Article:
The bass may have gone into early hibernation for the winter, but there are still plenty to be caught in our local lakes.
Twin Lakes Preserve is home to three easily accessible ponds, Upper Twin Pond, Lower Twin Pond, and an unnamed pond. All of these ponds are teeming with life, with bass and pike to catch as well as pan fish such as bluegill, perch, and crappie.
But each year, as temperatures cool, these native fish begin to slow down and eat less, making it difficult for anglers to catch anything. Luckily, the New York State Department of Environmental Conservation has the perfect remedy for that: trout.
On Nov. 3, the DEC released brown trout from its upstate hatchery and released them into several lakes and ponds on Long Island. The two closest to Wantagh and Seaford are Upper Twin Pond, which is in Wantagh, and Massapequa Reservoir, which is just a few miles east in Massapequa.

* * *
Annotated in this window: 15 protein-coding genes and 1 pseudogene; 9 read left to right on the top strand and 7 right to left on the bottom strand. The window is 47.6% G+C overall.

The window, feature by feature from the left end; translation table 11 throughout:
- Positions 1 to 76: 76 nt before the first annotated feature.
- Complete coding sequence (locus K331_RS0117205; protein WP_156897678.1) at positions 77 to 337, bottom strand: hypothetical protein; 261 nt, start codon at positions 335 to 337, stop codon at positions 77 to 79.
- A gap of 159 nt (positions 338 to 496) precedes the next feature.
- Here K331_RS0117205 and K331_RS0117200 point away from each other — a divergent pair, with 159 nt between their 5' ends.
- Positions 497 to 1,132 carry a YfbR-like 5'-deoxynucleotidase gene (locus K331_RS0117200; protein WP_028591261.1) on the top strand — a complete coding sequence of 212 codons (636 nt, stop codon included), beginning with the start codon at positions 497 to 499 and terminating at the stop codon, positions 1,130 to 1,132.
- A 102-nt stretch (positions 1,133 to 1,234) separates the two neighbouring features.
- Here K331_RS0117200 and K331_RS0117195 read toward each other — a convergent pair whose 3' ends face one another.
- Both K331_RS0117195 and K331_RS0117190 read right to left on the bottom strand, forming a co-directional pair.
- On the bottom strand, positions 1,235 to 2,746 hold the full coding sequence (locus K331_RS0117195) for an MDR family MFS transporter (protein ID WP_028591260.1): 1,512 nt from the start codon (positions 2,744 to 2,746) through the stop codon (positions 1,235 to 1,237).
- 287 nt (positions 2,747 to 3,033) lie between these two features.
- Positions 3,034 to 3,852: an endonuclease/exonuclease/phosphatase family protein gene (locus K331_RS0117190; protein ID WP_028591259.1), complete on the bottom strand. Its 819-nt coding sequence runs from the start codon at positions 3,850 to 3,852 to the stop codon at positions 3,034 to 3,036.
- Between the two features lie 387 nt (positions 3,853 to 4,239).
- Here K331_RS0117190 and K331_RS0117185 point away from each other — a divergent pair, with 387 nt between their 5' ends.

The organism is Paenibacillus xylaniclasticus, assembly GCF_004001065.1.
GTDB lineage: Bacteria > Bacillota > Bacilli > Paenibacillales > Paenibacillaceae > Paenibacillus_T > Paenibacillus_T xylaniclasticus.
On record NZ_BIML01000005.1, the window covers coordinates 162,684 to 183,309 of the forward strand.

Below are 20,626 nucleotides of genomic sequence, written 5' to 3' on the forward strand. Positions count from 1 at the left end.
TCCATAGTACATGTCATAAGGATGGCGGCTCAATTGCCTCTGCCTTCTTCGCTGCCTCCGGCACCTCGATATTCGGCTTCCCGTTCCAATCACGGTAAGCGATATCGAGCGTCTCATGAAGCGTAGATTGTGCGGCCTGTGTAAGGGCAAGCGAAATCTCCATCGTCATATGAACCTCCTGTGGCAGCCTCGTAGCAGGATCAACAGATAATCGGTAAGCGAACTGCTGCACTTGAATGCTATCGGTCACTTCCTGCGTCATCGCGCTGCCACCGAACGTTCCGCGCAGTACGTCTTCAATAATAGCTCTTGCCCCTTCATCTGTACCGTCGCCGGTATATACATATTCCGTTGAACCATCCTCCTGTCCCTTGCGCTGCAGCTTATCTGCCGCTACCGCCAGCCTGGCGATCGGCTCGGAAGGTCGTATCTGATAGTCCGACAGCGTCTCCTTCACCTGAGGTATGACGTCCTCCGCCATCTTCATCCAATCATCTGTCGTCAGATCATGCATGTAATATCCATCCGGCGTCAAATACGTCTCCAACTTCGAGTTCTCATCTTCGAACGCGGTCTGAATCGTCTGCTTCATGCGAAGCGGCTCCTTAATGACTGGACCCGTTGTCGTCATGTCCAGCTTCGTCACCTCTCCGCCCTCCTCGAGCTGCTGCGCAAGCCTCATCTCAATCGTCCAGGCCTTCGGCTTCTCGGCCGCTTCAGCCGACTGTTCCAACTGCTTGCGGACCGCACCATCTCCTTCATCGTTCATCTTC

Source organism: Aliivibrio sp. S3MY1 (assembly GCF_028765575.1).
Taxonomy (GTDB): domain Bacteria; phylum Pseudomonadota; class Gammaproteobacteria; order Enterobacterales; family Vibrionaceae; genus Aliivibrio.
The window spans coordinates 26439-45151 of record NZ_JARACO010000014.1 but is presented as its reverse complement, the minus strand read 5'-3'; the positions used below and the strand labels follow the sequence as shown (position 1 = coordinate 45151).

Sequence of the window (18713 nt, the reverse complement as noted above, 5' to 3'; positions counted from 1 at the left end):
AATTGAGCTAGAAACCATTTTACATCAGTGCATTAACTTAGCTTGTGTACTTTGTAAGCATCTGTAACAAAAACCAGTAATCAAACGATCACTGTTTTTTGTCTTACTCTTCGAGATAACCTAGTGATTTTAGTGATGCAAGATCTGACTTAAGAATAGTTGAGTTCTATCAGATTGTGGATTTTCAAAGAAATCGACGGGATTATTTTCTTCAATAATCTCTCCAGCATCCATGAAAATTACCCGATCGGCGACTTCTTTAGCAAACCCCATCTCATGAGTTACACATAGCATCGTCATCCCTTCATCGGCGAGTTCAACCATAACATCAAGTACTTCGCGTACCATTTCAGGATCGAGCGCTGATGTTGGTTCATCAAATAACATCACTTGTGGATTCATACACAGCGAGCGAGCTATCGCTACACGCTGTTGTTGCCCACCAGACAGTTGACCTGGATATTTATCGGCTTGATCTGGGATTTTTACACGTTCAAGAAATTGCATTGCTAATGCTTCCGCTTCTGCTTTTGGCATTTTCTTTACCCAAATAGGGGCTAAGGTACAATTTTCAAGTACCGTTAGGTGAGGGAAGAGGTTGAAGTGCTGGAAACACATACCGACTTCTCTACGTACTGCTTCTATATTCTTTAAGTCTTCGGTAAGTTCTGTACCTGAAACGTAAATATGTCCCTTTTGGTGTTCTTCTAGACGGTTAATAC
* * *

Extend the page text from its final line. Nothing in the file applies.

The DEC hatches other species but chose brown trout for this specific average because they are hardier than some of their relatives.
“They fight in water that’s over 70 degrees,” said NYSDEC biologist Heidi O’Riordan. “So they’re fine right now. And they’ll be fine all winter long if they don’t all get caught.”
Often a few arrive in the spring, but many are indeed caught. Trout are not native to the Twin Lakes, so their sole purpose is to keep anglers busy during the fall and winter. Anglers can practice catch and release, but they can also keep the trout for food.
“They don’t establish any breeding populations in these lakes that we know of,” O’Riordan added. “So anglers can take some home, with a limit of five.”
NYSDEC workers, as well as volunteers, assisted in stocking and throwing buckets of trout into the water. According to Marty Weinstein, a local fisherman who participated in the process, throwing them gives them the jolt they need to help them survive in the lake.
Twin Lakes Preserve is officially located on Park Avenue, but has several access points on both Park Avenue and Old Mill Road.